Someone on Wednesday began withdrawing Bitcoin from three wallets connected to the WannaCry ransomware attacks.
According to a Twitter bot that tracks the status of each wallet, seven withdrawals were made yesterday starting at around 11 a.m. Eastern time. The wallets contained a little more than a combined $142,000, which was collected as ransom in 383 payments from WannaCry victims around the world.
— actual ransom (@actual_ransom) August 3, 2017
A number of security experts, including those at Kaspersky Lab, have linked the WannaCry attacks to North Korea’s Lazarus Group, an outfit either within that country’s government or acting on its behalf.
The money is a relatively paltry sum given the breadth of the attacks, which were spread out to more than 200 countries. Each of the more than 200,000 computers compromised during and since the attack, which started May 12, were presented with a ransom demand of approximately $300 in Bitcoin in exchange for a decryption key that would unlock any files encrypted during the attack.
WannaCry’s impact globally could have been much worse had a “killswitch” domain not been discovered and registered by U.K. researcher Marcus Hutchins, also known as Malware Tech. In a bizarre twist, Hutchins reportedly has been detained today in Nevada, a week after Black Hat and DEF CON, which he attended. Motherboard reports today that Hutchins the FBI has arrested Hutchins, according to an email from a U.S. Marshal spokesperson. No charges have been made public yet.
Finally located @MalwareTechBlog, he’s in the Las Vegas FBI field office. Can anyone provide legal representation?
— Andrew Mabbitt (@MabbsSec) August 3, 2017
Hutchins stopped the WannaCry outbreak after he saw the malware beacon out to a hardcoded URL. The malware, Hutchins discovered, would not execute if the URL responded. Researchers theorized that a response from this URL back to the malware would indicate that it was likely executing in a sandbox and it would terminate.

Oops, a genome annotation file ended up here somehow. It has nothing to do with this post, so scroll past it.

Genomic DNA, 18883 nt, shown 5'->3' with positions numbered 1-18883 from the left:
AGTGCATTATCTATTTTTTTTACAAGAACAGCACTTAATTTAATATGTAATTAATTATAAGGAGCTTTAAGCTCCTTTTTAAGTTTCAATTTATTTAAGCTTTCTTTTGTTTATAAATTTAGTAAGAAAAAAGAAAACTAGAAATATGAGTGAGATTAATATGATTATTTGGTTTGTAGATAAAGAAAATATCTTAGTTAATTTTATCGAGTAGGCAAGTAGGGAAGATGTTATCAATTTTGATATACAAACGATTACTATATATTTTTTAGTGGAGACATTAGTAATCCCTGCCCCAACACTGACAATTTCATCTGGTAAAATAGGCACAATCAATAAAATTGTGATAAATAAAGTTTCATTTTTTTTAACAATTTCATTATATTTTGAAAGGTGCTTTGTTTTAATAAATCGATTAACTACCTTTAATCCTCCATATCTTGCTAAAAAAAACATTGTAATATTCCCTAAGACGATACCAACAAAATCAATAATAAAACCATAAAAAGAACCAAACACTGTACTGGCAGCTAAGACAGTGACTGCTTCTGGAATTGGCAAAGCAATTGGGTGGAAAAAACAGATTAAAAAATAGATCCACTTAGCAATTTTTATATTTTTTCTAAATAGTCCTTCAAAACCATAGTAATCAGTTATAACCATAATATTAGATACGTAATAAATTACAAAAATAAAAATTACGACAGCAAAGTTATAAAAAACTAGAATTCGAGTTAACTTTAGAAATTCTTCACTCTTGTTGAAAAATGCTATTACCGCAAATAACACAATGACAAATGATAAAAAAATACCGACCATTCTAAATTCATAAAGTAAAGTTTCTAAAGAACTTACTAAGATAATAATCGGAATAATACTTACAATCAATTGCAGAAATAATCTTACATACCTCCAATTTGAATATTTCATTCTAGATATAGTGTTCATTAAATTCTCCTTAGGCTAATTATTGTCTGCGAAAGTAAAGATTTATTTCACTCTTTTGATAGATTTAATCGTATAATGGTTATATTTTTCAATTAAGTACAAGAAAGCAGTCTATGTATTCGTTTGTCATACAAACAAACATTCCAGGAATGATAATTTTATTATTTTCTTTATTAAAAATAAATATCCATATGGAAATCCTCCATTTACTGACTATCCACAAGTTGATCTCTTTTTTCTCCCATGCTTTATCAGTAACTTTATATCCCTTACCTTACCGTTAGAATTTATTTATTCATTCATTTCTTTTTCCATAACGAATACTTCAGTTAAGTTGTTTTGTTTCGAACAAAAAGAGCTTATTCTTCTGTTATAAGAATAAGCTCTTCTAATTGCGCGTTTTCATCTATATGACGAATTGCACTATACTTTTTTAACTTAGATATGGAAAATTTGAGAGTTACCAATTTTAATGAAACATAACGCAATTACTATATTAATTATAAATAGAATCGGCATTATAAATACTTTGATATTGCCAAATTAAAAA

Hutcins registered the domain, at the time not knowing what the impact might be. His action and those of other researchers who registered similar domains found in subsequent variants blunted the impact of WannaCry.
The fact now that the money is being moved out should heighten white-hat and law enforcement interest in WannaCry once again. The attackers’ next step would be to convert the Bitcoin into another currency without getting caught, essentially laundering it first.
Kaspersky Lab Global Research and Analysis Team researcher Brian Bartholomew said the process is simple, starting with the use of a tumbler or mixer service that would launder dirty Bitcoin, and send clean coins to a new destination wallet, all for a small transaction fee.
“Mixers perform this task in a variety of ways, but most maintain a clean cache and a dirty cache,” Bartholomew explained. “Coins coming in from multiple customers are combined together and small portions are then transferred around multiple wallets, ending up in the clean cache. If the customer requesting the service uses a new ‘unknown’ wallet, the transaction is virtually untraceable (aside from direct law enforcement involvement usually). Once the new wallet receives the clean coins, they can then be cashed out via any number of exchanges.”
Forbes, meanwhile, reports that the attackers are using a Swiss cryptocurrency exchange called ShapeShift to convert their Bitcoin to Monero, an open source cryptocurrency markets itself as untraceable currency.